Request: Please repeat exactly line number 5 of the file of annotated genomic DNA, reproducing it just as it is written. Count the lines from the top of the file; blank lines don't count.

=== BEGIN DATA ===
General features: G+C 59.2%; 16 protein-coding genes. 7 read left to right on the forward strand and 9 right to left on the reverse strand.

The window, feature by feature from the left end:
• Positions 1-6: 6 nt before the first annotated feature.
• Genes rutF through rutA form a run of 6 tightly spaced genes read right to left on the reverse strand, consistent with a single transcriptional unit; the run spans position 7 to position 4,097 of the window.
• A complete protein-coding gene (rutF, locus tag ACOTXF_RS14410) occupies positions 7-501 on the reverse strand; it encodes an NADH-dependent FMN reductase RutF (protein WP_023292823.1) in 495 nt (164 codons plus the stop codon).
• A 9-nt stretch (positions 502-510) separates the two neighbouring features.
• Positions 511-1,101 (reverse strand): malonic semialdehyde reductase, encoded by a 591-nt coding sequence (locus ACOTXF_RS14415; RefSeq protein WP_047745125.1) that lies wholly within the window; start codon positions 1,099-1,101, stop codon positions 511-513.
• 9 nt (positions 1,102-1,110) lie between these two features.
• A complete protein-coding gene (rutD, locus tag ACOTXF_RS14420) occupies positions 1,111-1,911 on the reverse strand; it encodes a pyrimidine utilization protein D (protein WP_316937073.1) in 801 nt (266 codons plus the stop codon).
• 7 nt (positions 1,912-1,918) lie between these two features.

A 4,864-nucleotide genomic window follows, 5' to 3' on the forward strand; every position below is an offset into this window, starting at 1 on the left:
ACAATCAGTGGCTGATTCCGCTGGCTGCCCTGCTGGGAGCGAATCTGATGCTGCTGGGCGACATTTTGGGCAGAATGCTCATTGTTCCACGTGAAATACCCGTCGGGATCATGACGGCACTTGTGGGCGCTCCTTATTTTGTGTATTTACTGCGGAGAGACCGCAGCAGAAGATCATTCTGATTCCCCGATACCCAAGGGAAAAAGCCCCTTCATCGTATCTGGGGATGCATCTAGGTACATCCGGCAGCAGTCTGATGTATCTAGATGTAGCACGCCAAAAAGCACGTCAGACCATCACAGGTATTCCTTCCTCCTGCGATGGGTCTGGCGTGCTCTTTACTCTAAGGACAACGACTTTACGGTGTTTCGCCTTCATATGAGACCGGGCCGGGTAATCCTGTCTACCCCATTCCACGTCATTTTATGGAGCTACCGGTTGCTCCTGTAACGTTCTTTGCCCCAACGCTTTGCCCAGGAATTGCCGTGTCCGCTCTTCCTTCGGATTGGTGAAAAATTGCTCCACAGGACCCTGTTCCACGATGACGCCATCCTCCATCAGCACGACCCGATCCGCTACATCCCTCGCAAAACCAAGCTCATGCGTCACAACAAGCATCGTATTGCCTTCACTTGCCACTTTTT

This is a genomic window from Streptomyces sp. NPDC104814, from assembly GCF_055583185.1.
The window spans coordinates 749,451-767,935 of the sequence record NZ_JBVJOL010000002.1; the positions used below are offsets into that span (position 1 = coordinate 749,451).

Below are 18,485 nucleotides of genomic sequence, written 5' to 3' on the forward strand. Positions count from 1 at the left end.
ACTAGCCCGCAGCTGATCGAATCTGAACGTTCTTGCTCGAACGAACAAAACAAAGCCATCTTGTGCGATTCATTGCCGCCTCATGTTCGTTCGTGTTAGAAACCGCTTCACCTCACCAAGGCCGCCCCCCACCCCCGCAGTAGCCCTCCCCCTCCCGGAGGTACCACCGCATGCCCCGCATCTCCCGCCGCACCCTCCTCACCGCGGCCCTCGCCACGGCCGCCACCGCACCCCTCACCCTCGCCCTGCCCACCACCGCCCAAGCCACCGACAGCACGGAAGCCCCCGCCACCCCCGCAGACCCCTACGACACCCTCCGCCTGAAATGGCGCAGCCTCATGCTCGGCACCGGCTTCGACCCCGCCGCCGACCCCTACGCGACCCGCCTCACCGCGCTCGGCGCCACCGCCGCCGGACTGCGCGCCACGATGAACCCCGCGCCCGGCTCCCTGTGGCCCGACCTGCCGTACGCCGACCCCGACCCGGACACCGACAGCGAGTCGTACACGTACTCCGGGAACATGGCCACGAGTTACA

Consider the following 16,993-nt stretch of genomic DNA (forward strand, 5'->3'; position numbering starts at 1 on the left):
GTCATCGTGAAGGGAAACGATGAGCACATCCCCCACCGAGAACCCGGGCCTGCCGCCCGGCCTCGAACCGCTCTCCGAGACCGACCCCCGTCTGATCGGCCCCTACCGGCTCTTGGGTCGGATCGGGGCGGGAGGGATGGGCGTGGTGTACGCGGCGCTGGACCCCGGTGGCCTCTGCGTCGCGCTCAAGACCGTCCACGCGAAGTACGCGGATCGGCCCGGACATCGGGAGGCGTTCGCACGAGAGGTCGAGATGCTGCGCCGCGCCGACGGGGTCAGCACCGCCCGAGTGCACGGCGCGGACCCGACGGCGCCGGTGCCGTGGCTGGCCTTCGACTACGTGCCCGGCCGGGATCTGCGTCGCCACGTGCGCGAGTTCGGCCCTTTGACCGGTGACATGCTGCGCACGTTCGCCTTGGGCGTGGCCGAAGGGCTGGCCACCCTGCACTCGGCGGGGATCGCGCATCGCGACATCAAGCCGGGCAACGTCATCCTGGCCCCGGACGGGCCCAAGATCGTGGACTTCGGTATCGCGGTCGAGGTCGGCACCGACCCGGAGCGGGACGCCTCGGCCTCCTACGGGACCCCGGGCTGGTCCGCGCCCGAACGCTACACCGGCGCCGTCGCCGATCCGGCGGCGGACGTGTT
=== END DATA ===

• A complete protein-coding gene (rutF, locus tag ACOTXF_RS14410) occupies positions 7-501 on the reverse strand; it encodes an NADH-dependent FMN reductase RutF (protein WP_023292823.1) in 495 nt (164 codons plus the stop codon).